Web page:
In a speech in Iowa on November 9, Sarah Palin said that the consequences of our national debt are probably going to be "like slavery." Last Friday on MSNBC, Martin Bashir tried to make the point that the full horror of slavery was far worse than our debt by quoting passages from the diary of an American slaveholder named Thomas Thistlewood describing brutal punishments slaves actually endured:
"In 1756, he records that a slave named Darby 'catched eating kanes had him well flogged and pickled, then made Hector, another slave, s-h-i-t in his mouth.'"Bashir then went on to conjure up the image of Palin undergoing these punishments:
"This became known as 'Darby’s Dose,' a punishment invented by Thistlewood that spoke only of inhumanity. And he mentions a similar incident in 1756, his time in relation to a man he refers to as Punch. 'Flogged punch well, and then washed and rubbed salt pickle, lime juice and bird pepper, made Negro Joe piss in his eyes and mouth,'" Bashir recited.
"When Mrs. Palin invokes slavery, she doesn't just prove her rank ignorance," he said. "She confirms if anyone truly qualified for a dose of discipline from Thomas Thistlewood, she would be the outstanding candidate."Today he's apologized -- for the wrong thing:
... In the battle of ideas, America leads the world in whole-hearted discussions and disagreements and these arguments can be heard on a daily basis. But what I did on Friday had absolutely nothing whatsoever to do with that great tradition and I am deeply sorry.No, Martin -- the problem with what you said isn't that it was "vitriol," or that you weren't "considerate" or "compassionate." The problem wasn't that you went failed to be a person who "looks for the good." It's perfectly OK to go negative. It's fine if Palin's words lead you to express anger and disgust.
Upon reflection, I so wish that I had been more thoughtful, more considerate, more compassionate, but I was not and what I said is now a matter of public record. But if I could add something to the public record, it would be this: that I deeply regret what I said, and that I have learned a sober lesson in these last few days. That the politics of vitriol and destruction is a miserable place to be, and a miserable person to become. And I promise that I will take the opportunity to learn from this experience.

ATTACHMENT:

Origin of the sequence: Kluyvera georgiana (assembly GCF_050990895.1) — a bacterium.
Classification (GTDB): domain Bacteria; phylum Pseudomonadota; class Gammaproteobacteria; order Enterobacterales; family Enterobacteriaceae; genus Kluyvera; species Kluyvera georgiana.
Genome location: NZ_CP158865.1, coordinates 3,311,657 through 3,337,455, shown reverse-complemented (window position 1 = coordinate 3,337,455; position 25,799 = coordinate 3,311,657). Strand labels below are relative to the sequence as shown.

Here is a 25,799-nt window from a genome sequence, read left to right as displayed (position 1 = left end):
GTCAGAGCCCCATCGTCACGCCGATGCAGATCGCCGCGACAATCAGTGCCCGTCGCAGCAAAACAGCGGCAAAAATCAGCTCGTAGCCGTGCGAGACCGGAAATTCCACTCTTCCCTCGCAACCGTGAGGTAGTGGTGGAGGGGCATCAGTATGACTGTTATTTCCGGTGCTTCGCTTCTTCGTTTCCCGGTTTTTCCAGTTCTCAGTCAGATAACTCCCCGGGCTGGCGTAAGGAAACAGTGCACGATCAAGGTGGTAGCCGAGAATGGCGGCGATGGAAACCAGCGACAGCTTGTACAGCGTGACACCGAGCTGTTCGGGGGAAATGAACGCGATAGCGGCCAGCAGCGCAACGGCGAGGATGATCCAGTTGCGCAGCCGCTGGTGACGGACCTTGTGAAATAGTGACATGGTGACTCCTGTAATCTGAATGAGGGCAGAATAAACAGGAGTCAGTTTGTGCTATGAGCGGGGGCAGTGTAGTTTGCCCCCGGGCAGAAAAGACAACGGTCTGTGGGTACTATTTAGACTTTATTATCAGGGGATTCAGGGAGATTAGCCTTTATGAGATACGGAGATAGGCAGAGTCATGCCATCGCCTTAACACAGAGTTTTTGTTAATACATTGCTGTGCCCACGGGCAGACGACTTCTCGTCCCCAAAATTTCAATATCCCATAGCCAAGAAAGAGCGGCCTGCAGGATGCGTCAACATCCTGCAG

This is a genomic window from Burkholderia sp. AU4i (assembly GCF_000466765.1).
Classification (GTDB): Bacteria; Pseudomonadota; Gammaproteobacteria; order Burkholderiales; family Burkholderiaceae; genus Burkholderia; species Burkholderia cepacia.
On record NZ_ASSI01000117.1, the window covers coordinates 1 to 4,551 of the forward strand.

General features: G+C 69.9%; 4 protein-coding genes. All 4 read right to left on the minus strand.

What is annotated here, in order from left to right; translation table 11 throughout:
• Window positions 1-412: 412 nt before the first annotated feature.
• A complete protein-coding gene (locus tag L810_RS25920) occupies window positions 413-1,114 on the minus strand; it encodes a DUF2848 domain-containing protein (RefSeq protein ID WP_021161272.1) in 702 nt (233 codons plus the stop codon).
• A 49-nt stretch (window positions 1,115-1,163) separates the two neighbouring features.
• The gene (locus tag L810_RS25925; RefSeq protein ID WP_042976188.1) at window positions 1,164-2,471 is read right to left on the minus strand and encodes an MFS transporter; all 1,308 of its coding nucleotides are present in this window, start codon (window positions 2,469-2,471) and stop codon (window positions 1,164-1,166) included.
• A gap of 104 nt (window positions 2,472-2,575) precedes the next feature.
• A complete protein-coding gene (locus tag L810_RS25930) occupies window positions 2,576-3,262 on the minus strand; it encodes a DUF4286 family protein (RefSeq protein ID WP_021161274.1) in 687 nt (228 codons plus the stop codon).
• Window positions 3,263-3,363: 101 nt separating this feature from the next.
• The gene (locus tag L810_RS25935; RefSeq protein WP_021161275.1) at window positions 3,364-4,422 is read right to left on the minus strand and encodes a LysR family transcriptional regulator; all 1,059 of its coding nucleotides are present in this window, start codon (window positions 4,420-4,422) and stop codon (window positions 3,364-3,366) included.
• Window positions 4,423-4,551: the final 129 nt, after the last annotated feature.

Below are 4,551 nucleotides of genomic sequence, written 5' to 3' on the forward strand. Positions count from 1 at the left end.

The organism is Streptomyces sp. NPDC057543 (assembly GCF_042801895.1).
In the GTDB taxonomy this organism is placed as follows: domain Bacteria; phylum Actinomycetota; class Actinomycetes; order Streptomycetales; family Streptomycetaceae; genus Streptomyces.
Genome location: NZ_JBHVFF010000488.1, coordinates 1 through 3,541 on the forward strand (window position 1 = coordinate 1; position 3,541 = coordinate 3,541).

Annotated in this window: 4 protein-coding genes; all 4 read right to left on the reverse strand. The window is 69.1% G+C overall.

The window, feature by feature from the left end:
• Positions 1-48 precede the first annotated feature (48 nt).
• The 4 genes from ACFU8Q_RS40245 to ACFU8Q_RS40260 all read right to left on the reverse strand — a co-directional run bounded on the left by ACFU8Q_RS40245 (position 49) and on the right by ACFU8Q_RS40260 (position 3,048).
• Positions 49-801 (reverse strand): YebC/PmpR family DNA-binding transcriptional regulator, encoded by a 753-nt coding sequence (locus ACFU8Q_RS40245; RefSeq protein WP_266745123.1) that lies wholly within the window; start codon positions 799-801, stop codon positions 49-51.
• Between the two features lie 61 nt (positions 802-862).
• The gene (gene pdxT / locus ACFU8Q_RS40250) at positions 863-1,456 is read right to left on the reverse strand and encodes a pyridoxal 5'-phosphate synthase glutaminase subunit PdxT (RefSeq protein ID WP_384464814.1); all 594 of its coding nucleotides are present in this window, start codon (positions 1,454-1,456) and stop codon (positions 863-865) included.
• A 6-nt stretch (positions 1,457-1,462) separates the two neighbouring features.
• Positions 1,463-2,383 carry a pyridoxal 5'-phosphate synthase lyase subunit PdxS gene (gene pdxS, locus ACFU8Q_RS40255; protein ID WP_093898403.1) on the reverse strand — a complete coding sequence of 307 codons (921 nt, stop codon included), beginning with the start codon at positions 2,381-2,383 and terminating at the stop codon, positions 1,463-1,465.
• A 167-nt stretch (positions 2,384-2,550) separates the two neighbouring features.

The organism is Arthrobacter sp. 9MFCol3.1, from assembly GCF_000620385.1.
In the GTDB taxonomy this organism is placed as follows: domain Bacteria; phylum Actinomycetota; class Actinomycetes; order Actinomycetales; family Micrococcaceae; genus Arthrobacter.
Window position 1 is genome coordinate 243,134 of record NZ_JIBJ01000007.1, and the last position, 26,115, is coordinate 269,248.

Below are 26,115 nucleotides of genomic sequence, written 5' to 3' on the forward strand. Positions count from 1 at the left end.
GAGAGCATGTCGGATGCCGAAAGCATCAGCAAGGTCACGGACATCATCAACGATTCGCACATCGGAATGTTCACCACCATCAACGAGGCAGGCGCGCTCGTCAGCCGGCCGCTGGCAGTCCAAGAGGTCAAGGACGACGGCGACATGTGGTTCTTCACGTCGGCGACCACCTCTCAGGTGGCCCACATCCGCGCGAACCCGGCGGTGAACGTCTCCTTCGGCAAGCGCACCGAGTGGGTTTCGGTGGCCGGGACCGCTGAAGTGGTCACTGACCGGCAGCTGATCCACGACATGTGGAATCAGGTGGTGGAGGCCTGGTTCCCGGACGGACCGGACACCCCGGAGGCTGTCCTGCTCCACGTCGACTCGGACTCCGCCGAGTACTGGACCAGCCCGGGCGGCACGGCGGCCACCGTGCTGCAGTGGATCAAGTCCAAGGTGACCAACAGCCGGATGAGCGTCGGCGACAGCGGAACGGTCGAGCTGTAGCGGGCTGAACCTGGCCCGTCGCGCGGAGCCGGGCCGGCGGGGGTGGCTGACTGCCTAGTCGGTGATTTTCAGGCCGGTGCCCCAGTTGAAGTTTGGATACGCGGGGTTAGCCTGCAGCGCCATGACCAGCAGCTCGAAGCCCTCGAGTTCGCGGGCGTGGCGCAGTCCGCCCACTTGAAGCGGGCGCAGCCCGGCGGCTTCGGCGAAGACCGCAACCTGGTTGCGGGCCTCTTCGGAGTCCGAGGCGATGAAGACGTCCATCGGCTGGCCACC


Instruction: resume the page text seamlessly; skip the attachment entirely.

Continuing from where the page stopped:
My hope is that it will renew in me a spirit of humility and humanity, that looks for the good and that builds upon the great things that this country has to offer to all of us, regardless of our political persuasion. This will be my guiding light and compass in the days ahead....
The problem is that your response to Palin turned into a fantasy in which she was personally brutalized. Angry political talk is fine, but it ought to be limited in scope to what people argue and advocate. Palin is an idiot who said an idiotic thing. You could have said so and been as vitriolic as you wanted to be. That would have been fine. Where your remarks stopped being fine was not the point at which you became angry, but the point at which you became a sadist pornographer.
I agree with Wonkette's Doktor Zoom: if you'd read from the diary and left it at that, you "could have stopped and asked exactly how any aspect of national debt resembles these realities of slavery," and the point would have been made. But no -- you had to give us a word picture of this women being physically degraded.
Now you've issued an apology that plays into all the self-righteous narratives of pious centrists -- that what's wrong with our political discourse is anger.
Anger is a perfectly appropriate emotion to express at a right wing that won't accept the legitimacy of Democratic and liberal politicians and that describes liberals and Democrats as inhuman monsters bent on America's destruction.
But it needs to be political anger. That's not what this was. It was perverse and personal. The anger line is not the line it went over.